Private banks in Germany are unhappy about the growing prospect of some EU countries introducing a levy on financial transactions. They fear it may harm the country as a stock exchange location.
A German association of private banks said on Wednesday the looming introduction of a financial transaction tax in at least 11 European nations, including Germany, might not do any good to domestic lenders.
"The tax would be a severe blow to Germany as a stock exchange location," said the head of the association, Michael Kemmer. He claimed that London would be the main beneficiary of such a tax as Britain had always opposed the measure and would definitely not join the enhanced cooperation initiative of 11 fellow EU countries. This, he said, would give the British stock exchange an unfair competitive advantage in the process.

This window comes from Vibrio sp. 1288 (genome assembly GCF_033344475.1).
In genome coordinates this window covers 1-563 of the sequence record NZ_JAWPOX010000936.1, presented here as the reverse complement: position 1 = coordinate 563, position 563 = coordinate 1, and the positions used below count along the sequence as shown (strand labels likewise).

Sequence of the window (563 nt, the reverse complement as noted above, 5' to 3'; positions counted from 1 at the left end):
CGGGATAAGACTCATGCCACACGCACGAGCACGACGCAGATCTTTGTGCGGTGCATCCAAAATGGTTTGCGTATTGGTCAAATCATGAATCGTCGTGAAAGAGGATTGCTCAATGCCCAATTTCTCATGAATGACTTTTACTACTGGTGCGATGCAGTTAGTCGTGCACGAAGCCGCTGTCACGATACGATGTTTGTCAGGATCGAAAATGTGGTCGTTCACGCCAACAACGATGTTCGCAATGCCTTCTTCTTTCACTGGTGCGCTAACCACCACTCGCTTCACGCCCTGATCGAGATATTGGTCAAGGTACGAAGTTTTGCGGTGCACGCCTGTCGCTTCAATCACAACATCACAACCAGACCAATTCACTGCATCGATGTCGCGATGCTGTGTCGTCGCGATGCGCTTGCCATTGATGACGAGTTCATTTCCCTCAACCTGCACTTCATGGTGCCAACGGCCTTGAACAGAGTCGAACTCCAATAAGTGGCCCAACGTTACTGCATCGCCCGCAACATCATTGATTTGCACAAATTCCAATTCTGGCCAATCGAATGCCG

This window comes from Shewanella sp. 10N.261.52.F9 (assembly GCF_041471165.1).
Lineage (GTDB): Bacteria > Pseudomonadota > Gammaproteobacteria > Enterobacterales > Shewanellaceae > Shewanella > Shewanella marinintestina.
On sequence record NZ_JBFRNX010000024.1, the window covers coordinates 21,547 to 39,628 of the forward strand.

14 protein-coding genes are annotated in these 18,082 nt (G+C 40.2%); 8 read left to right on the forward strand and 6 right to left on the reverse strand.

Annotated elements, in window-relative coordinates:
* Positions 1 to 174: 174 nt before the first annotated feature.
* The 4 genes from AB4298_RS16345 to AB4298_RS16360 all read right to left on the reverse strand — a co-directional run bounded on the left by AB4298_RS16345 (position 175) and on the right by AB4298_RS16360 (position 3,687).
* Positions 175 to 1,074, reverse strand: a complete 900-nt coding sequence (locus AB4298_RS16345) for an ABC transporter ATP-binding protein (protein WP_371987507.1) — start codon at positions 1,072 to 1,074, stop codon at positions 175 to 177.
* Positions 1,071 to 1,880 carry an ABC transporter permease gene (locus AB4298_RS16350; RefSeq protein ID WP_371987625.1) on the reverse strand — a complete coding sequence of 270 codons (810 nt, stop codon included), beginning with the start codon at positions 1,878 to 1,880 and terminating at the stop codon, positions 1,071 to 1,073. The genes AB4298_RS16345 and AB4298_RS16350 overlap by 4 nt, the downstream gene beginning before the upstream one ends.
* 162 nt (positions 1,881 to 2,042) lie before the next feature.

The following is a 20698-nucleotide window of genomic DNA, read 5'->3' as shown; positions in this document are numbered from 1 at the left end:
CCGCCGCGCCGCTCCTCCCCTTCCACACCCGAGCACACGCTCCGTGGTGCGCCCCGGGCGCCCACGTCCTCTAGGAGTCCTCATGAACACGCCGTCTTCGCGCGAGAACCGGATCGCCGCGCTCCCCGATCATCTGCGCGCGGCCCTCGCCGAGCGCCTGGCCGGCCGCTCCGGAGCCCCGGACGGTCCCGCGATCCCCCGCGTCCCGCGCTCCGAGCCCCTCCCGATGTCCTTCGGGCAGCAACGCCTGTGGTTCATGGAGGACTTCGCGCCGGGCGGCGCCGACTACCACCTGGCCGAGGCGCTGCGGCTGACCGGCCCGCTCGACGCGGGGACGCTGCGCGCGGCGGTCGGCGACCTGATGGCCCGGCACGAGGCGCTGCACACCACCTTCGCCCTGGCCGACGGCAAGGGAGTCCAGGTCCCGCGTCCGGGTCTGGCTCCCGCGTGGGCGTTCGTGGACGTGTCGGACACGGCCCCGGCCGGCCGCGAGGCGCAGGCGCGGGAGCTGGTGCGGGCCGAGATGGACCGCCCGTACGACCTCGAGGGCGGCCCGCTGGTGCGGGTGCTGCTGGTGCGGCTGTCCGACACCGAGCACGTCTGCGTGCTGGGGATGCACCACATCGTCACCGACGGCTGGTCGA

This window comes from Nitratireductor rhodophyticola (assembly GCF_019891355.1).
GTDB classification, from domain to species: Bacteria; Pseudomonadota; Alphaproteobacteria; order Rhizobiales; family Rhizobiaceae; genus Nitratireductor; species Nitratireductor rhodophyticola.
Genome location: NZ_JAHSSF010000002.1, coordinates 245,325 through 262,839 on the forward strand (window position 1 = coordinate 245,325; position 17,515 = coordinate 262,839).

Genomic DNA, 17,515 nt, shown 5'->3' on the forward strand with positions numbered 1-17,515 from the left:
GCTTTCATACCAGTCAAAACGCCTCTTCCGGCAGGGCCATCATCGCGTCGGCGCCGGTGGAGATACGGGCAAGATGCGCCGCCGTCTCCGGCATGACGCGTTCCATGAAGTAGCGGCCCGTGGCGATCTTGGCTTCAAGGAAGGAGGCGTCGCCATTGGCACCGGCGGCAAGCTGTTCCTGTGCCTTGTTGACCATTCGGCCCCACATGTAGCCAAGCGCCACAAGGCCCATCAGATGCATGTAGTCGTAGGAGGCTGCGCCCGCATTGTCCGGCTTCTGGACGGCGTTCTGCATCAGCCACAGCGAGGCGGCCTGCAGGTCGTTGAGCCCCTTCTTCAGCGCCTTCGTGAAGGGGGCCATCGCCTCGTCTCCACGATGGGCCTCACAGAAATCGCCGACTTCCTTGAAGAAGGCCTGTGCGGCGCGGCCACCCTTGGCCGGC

Kemmer emphasized that in his view a transaction tax would only be meaningful if it were introduced globally or at least in the whole of the 27-member European Union.
While private German banks took a highly critical stance on the tax that might come as soon as next year, Germany's opposition Social Democrats welcomed the announcement of 11 European countries on Tuesday to apply for the introduction of the levy.
"It's paid off to increase the political pressure," Social Democrat (SPD) Chief Sigmar Gabriel said in a statement on Wednesday. "The transaction tax had cleared an important hurdle." Germany's SPD and other opposition parties had tied their approval of the EU's budget-consolidating Fiscal Compact to the government's resolve to help making such a financial transaction levy a reality.
It remains unclear for the time being whether the revenues from the tax would go the individual nations concerned or whether the windfall will be used for a currently debated joint-European budget, as supported in principle by Chancellor Angela Merkel and other leading European policymakers.
hg/rc (dpa, Reuters)